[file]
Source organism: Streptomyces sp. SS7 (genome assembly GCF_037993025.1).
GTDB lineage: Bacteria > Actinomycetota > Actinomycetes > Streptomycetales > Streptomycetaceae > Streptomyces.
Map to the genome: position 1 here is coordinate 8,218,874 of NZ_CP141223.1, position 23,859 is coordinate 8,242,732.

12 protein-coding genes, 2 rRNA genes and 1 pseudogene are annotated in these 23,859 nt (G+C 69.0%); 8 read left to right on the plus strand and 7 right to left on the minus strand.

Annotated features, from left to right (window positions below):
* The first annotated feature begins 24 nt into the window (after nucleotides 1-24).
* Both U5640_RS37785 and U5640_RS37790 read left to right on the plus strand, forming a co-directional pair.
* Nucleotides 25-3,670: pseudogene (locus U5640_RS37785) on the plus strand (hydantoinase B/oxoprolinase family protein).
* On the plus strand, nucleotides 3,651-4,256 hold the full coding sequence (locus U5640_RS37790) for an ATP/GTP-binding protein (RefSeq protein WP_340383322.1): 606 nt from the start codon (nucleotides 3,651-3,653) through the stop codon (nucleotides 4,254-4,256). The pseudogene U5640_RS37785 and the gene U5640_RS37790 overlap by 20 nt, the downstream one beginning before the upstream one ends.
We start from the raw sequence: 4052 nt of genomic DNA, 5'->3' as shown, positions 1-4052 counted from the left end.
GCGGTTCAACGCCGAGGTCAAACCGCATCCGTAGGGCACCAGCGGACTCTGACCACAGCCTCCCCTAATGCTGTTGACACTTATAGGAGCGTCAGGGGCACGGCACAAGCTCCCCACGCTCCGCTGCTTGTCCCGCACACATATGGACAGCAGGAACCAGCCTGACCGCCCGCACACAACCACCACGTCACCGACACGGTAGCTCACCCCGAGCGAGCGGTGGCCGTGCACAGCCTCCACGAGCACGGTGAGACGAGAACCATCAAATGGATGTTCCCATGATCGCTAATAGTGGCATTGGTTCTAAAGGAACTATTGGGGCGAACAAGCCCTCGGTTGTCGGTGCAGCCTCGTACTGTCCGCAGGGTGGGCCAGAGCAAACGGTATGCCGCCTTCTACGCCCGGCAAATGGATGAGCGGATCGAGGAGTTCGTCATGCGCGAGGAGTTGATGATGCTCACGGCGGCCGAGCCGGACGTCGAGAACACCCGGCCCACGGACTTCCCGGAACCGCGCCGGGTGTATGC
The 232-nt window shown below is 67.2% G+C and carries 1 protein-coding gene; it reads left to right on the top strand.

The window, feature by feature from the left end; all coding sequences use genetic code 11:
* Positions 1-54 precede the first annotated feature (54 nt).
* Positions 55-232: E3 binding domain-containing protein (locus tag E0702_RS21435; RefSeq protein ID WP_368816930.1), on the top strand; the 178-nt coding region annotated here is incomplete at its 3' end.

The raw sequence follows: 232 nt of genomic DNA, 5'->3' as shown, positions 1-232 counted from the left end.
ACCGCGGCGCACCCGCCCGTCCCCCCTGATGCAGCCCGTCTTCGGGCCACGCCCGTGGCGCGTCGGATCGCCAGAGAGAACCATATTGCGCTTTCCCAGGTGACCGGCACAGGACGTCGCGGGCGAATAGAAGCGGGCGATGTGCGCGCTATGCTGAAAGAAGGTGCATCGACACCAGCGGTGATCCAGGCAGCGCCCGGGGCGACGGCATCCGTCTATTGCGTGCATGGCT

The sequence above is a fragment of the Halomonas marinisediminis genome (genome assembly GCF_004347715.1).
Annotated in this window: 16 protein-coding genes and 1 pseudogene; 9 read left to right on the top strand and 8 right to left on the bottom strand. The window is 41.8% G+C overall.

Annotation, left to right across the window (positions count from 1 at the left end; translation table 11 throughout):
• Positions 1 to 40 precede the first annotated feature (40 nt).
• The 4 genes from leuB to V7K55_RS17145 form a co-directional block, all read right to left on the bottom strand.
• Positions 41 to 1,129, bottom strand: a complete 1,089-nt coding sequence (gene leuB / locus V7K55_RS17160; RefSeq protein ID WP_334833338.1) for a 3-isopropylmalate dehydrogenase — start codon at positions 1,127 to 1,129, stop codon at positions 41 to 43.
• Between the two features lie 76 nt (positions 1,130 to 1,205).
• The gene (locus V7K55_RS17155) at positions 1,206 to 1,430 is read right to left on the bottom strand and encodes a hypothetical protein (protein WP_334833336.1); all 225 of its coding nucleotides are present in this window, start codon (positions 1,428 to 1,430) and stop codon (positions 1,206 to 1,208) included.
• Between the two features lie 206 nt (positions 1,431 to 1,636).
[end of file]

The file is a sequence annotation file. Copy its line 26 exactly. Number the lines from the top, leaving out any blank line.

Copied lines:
• Between the two features lie 206 nt (positions 1,431 to 1,636).